# Hoare’s Rebuttal and Bubble Sort’s Comeback

**Editor’s note**: For this blog entry I welcome my friend and colleague Gerben Stavenga
as a guest author.

Recently Andrei Alexandrescu published an interesting post about optimizing QuickSort using the Lomuto partition scheme. The essence of that post is that for many situations the performance of QuickSort is completely dominated by branch mispredicts and that a big speed up can be achieved by writing branchless code. This has been observed by many, and various branchless sorting routines have been proposed. Andrei observed that from the two well known QuickSort partitioning schemes Lomuto is easily implemented branchless, and this indeed performs much better for sorting small primitives. I recently experimented with similar ideas but took them in a different but interesting direction. I discovered that a hybrid of the Hoare and Lomuto schemes can deliver a large improvement even compared with branchless Lomuto. And the final surprise is that Bubble Sort takes the crown for small arrays. The key to all these wins is exploiting instruction-level parallelism and reducing dependency chains.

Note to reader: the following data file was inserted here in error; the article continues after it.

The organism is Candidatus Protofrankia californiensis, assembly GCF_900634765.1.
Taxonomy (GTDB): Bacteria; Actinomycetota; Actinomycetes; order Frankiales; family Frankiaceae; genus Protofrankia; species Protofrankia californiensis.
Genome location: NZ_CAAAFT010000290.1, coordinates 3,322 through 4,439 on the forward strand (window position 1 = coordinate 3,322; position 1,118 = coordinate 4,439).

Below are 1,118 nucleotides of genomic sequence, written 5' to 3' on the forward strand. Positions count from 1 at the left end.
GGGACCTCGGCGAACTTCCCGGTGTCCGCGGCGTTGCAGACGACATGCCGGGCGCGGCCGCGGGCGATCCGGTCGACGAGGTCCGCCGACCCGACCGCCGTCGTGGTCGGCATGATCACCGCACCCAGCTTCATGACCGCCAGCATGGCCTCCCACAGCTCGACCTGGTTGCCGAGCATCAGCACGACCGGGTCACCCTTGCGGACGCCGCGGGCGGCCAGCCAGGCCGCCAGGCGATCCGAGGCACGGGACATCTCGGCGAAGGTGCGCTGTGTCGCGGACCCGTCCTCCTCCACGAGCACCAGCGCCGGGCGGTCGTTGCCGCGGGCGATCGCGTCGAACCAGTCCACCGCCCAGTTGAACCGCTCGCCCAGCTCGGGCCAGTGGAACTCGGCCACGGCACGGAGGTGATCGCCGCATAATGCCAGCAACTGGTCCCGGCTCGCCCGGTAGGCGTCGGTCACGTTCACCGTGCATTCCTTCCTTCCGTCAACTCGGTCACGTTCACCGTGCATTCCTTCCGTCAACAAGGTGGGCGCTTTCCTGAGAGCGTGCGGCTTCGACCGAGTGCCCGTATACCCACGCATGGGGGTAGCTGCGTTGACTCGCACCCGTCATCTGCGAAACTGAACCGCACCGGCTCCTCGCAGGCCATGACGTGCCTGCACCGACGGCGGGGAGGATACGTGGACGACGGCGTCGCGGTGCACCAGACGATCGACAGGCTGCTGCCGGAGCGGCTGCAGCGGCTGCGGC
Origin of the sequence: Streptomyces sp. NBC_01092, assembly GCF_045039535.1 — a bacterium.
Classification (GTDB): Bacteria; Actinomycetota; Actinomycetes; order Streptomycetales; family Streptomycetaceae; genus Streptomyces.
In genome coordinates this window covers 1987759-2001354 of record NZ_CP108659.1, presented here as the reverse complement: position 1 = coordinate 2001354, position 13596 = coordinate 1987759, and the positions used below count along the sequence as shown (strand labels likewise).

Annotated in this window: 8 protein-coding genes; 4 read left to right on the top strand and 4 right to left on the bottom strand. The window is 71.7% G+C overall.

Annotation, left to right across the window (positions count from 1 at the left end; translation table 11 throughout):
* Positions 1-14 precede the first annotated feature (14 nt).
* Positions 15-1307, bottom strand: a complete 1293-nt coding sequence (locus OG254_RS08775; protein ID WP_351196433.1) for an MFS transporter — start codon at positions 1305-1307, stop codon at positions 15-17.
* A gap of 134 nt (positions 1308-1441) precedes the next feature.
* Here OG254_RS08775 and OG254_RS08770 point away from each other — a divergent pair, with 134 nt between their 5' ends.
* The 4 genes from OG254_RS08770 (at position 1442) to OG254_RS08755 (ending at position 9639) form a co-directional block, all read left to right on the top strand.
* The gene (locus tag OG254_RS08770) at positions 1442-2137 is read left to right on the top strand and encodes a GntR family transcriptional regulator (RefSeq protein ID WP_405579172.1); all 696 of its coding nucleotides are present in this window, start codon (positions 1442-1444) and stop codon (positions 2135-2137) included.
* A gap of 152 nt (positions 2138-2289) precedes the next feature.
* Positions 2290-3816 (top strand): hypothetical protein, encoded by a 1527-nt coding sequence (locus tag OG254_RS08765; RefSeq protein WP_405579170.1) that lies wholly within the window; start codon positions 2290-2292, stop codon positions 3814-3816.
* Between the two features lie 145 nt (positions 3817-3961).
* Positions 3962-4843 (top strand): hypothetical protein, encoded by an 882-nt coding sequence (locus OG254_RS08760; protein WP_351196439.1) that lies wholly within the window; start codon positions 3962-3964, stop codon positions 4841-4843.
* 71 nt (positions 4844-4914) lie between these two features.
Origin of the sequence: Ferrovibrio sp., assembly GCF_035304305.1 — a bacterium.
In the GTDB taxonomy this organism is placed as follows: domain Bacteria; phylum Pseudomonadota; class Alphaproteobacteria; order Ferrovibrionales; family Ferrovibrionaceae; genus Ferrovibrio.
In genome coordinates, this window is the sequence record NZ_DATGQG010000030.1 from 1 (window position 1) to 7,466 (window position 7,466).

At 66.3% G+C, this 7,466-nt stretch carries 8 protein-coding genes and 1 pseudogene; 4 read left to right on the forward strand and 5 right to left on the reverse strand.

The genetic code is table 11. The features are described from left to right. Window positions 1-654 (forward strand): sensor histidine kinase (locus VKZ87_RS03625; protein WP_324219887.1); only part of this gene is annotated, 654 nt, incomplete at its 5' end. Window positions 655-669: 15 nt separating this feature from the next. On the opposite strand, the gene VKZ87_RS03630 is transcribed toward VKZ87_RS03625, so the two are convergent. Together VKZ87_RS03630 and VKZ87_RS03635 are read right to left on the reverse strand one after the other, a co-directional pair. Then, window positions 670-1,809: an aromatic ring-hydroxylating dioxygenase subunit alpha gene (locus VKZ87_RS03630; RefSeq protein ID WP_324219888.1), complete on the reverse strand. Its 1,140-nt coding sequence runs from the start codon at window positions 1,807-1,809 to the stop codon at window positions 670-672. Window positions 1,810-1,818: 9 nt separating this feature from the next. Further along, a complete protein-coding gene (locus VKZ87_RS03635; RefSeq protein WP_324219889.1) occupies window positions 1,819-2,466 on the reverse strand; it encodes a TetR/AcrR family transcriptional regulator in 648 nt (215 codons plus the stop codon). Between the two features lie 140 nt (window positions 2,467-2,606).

# Basic QuickSort fundamentals

Quicksort refers to a class of algorithms for sorting an array that all share the same outline

```
void QuickSort(T* left, T* right) {
if (right - left > kCutOff) {
auto pivot = ChoosePivotElement(left, right); // Important but not focus here
auto p = Partition(pivot, left, right); // The main work loop
QuickSort(left, p);
QuickSort(p, right); // Tail call, ideally the largest sub-interval
} else {
SortSmallArray(left, right);
}
}
```

Countless variations exist varying in the choice of `kCutOff`

, choice of the
sorting algorithm for the small arrays and choice of pivot element. These are
important for performance but the main work QuickSort performs is done in
the `Partition`

function. There are two canonical schemes for implementing
`Partition`

: the original Hoare scheme and the Lomuto scheme. The Hoare
partition scheme works by swapping elements that violate the partition property
from the front of the array with elements from the back of the array,